The "extraordinary inconsistency and incompetence" of the the local government commission, which meant that only eight of the 39 shire counties would be broken up and reduced to single-tier authorities meant elected assemblies would have to be put back, he said.
"The one thing we have all been clear about in England is that you could not conceivably establish elected regional assemblies as well as having a tier of shire counties and districts underneath," he said on BBC1's On the Record. As a result the time-scale Labour had been working to "is longer than had previously been anticipated".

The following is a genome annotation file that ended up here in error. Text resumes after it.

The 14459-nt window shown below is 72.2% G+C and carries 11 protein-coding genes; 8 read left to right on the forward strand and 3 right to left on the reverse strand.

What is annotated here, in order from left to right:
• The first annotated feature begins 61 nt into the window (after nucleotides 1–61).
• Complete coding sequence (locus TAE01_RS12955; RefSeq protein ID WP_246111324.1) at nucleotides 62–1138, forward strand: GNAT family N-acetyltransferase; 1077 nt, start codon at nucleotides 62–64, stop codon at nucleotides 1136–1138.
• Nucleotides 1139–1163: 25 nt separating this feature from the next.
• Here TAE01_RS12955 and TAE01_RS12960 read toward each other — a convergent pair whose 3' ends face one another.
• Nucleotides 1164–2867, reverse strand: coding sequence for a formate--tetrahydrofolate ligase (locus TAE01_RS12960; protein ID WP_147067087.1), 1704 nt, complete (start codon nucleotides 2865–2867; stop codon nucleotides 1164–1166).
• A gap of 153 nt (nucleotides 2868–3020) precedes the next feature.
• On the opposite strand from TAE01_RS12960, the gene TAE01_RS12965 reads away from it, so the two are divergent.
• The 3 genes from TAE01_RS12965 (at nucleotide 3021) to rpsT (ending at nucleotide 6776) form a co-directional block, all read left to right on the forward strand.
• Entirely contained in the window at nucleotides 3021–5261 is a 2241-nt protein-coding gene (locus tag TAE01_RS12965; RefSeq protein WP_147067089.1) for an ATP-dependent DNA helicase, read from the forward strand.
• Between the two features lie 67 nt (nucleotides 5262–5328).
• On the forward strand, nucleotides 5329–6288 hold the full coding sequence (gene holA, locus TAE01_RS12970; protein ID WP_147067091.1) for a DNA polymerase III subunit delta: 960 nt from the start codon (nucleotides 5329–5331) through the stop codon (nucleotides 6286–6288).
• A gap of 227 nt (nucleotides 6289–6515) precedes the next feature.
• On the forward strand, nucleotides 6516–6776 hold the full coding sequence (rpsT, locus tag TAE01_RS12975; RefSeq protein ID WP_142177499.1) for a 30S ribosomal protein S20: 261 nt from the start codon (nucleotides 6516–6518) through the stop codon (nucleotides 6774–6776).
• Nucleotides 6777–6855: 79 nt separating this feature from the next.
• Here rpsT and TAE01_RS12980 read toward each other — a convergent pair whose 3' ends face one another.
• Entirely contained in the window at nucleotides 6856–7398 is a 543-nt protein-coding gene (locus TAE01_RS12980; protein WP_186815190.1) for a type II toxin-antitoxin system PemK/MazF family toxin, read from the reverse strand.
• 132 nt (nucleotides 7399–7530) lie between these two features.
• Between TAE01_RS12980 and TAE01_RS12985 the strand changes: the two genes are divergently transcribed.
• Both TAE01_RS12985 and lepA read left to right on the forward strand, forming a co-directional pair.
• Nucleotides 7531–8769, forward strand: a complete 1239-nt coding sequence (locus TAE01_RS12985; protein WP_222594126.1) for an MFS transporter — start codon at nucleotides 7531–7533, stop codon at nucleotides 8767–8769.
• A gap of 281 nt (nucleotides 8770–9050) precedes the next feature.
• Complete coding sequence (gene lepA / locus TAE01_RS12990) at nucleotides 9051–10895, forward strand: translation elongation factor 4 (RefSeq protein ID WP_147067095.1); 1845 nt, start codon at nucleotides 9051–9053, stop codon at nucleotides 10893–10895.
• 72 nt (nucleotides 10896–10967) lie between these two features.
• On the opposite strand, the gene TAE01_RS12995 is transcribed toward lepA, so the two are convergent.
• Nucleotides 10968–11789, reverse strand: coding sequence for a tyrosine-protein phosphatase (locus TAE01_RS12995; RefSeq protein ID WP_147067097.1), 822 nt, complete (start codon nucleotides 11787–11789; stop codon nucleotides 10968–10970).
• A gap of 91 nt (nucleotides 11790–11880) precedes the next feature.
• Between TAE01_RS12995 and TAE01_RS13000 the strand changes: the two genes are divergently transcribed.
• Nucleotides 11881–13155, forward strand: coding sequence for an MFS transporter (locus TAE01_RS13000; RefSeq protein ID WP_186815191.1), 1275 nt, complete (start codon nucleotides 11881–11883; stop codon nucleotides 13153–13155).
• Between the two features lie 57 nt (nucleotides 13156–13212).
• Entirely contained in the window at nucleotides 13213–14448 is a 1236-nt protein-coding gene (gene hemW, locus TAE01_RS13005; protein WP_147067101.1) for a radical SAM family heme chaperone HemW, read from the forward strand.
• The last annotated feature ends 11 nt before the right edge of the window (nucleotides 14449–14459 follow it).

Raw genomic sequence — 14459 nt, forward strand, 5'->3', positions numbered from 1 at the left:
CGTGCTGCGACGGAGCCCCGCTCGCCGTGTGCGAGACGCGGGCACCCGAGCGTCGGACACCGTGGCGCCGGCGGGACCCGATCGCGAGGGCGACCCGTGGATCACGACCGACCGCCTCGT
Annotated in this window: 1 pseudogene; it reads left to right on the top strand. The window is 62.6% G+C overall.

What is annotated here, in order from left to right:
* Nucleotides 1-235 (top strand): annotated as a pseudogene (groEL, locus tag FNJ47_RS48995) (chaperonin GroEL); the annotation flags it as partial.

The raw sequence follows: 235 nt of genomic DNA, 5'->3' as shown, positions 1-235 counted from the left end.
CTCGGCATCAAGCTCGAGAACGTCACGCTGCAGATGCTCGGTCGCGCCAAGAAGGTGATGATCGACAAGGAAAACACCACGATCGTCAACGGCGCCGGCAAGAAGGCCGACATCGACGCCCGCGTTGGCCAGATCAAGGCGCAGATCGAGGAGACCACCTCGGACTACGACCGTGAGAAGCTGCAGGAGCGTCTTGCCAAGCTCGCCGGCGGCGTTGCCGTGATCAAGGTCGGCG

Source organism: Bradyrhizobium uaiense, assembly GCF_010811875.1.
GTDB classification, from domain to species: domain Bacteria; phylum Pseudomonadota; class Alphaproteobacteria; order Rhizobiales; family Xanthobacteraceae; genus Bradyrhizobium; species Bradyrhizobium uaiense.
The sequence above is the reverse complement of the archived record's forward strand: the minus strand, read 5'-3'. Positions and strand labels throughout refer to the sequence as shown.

Mr Straw stressed that Labour's approach would involve existing councillors being appointed to a regional body which would then provide democratic oversight of existing quangos and regional government offices and the regional development agencies that Labour plans. Directly elected bodies could follow where regions opted for that. It would, however, require reorganisation of local government into single-tier authorities - not least to avoid the charge that Labour was creating an extra tier of bureaucracy.
Mr Straw said Labour would not "foist" elected authorities on areas that did not want them, adding: "It has never been part of Labour's plans for there to be regional parliaments [in England] with tax-raising powers".